Tuesday, January 24, 2006

On Race and Affirmative Action

In response to some of my more vocal and strident views in my Equal Protection class Monday as we were discussing Affirmative Action, a student said this in an E-mail to the professor:

I cannot help but feel that the resistance to affirmative action is to ensure the historical dominance of whites in every facet of society (education, employment, etc.). It seems to me a very basic issue of supremacy and ensuring that it is maintained for the historically dominant group.

How this can be reconciled with the fact that Clarence Thomas vehemently opposes Affirmative Action is beyond me. The only answer is that he's an "Uncle Tom", a traitor to his race because he had the temerity to think for himself and not vote in lock step with "his people". More personally, this is nothing more than a fancy way of saying that those who oppose Affirmative Action, people who are almost universally conservative or libertarian, are therefore racist at best, and probably have white robes in their closets to boot. This would be offensive if it wasn't so silly. But since I don't particularly like being called a white supremacist, and since I initially intended to blog on this when Hillary came out with her plantation comments, I'll respond. Publicly.

The only way to seriously hold such a view is to not actually know any conservatives, or at least to adamantly refuse to ever consider for a moment that their ideas have been arrived at in good faith. While I would never support it, you can see why people make the argument to have an "ideological affirmative action" program in colleges. Those who believe all conservatives are Jerry Falwell clones who "we all know sit around in a back room and talk about how you can keep the brown people down" (something I was told in earnest at a pub debate last year) would be in for a rude awakening.

The student said that she considered the idea of a meritocracy "illusory." I couldn't disagree more. I believe that every single person born in America, no matter their race, gender, economic circumstance, level of school funding, etc. Can do whatever they want with their lives. Are some of them starting (a lot) further behind than others? Sure. Will life be unfair to some? Without question. Can there ever be a "pure" meritocracy? Never. Does that mean American minorities are "helpless" or that they "cannot help themselves"? Not on your life. Don't believe it. Many have more obstacles to overcome than say, John Kerry or George Bush did. (Ronald Reagan comes to mind, as does Clarence Thomas himself.) Some will not be able to recover easily from bad choices early in life, like Ted Kennedy did when he escaped serious jail time after Chappaquiddick. But they can make it. They can improve their circumstances. And they can go the distance.

Jim Crow laws change that equation, because the obstacles they created were particularly high and so publicly sanctioned. But even as odious and powerful as they were, those obstacles could be overcome, and were in many cases (such as the parents and grandparents of our current Secretary of State and darling of '08-looking Republicans). Those laws are now in our past, and things have improved. We should continue to be vigilant against state sponsored and/or endorsed racism, and I believe we are.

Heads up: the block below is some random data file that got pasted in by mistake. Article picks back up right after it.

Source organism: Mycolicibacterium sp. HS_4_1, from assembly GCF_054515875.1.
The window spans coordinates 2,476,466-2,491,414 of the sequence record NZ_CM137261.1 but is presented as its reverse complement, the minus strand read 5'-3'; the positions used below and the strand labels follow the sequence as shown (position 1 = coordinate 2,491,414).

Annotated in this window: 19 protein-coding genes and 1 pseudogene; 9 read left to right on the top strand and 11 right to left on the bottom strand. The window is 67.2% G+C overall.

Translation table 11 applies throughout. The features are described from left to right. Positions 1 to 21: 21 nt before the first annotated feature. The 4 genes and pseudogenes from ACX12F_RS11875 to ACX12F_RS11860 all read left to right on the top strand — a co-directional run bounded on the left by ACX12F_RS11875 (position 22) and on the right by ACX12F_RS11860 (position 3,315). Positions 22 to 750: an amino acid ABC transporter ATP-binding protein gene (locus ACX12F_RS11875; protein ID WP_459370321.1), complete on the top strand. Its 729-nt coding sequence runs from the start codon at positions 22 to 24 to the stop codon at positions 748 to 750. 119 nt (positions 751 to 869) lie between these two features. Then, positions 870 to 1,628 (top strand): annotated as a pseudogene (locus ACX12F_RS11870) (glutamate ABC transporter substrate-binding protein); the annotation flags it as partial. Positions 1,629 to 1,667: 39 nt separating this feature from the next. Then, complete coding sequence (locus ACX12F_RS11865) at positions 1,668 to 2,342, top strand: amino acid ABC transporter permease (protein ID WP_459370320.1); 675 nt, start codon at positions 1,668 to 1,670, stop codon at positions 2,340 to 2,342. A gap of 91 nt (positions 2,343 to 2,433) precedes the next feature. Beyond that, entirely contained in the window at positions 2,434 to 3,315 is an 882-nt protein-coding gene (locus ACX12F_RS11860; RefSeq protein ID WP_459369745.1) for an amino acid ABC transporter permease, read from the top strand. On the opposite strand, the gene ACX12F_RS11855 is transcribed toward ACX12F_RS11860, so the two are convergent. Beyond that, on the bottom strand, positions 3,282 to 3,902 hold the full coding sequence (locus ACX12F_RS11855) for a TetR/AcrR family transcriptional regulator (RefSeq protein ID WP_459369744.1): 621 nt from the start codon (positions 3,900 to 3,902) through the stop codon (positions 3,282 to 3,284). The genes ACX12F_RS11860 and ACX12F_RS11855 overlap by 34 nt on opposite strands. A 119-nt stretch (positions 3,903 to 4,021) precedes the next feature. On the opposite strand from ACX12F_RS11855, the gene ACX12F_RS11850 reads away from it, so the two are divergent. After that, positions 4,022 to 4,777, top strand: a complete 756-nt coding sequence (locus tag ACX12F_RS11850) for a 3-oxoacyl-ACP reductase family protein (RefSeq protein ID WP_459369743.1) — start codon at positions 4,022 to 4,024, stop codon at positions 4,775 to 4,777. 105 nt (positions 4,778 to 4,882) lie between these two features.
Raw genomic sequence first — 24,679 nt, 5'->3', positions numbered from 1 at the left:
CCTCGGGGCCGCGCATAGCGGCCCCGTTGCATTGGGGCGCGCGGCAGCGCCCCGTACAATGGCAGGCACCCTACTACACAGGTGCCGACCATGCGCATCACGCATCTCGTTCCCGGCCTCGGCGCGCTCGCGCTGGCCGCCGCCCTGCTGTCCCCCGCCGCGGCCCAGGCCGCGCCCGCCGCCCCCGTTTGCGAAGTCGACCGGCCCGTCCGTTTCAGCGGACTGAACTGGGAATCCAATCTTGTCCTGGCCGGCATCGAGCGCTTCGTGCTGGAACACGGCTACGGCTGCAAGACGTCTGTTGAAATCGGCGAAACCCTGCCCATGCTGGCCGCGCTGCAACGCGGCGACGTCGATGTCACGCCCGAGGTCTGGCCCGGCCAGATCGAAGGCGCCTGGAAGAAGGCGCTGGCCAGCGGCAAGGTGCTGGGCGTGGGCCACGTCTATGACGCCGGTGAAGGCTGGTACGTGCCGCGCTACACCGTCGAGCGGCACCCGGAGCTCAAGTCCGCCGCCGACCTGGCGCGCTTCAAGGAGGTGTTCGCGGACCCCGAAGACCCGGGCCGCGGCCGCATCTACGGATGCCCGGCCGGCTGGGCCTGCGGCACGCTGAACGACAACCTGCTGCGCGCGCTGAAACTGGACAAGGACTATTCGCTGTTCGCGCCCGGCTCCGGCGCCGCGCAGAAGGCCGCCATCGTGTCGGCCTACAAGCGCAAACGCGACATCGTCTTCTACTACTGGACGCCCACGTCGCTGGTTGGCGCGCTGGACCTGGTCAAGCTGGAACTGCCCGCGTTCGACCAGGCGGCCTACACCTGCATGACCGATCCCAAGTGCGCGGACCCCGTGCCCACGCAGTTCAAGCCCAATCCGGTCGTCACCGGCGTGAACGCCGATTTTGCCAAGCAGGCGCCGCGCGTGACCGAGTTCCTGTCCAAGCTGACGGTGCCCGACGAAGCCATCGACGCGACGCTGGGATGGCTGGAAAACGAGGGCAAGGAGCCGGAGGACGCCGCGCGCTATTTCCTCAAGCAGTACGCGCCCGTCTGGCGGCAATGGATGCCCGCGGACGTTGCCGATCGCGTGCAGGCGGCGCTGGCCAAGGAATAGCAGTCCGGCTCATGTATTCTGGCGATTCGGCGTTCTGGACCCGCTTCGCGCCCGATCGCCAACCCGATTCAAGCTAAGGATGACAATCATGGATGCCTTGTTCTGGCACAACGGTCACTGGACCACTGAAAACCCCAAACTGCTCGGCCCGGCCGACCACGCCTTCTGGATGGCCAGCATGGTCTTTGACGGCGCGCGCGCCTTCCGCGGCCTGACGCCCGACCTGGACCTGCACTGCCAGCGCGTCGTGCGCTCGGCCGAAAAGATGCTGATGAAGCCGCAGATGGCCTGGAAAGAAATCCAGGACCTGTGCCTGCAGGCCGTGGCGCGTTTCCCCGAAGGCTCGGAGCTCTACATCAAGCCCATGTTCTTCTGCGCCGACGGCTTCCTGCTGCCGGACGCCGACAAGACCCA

There is still racism in this country, and we are right to condemn it. But I disagree that racism is still so widespread and endemic to our culture that it can account for the racial disparities that still exist. I don't believe Affirmative Action works because it does not address the underlying cause of the problem in the year 2006. Instead, it addresses the underlying cause of the problem as it was in 1968. Maybe it was the right thing to do back then. But it cannot now be said that nothing has changed, or that it is any longer a viable solution.

The reason for the initial racial disparity was without question racism. But the reason for its perpetuation into the 21st Century has been a culture that is afraid to condemn black entertainers from using "nigger" in every other sentence. It's a very liberal educational structure that fears standards and refuses to insist that all Americans learn to speak and use English correctly, and those who would tell Bill Cosby to "chill out" when he notes "ebonics" for the insipid evil it is. It's a 70% illegitimacy rate among blacks (Sen Moynihan noted was a "crisis" when it was only 30%). It's overwhelming black-on-black violence. It's an NAACP who has become a faithful ATM to a single political party, one which takes black voters for granted. It's the lack of condemnation of the likes of Louis Ferakkan for his anti-Semitic and inflammatory rhetoric. It is also an overreaching government, where administrative law is used to keep out competition or to ensure union dominance.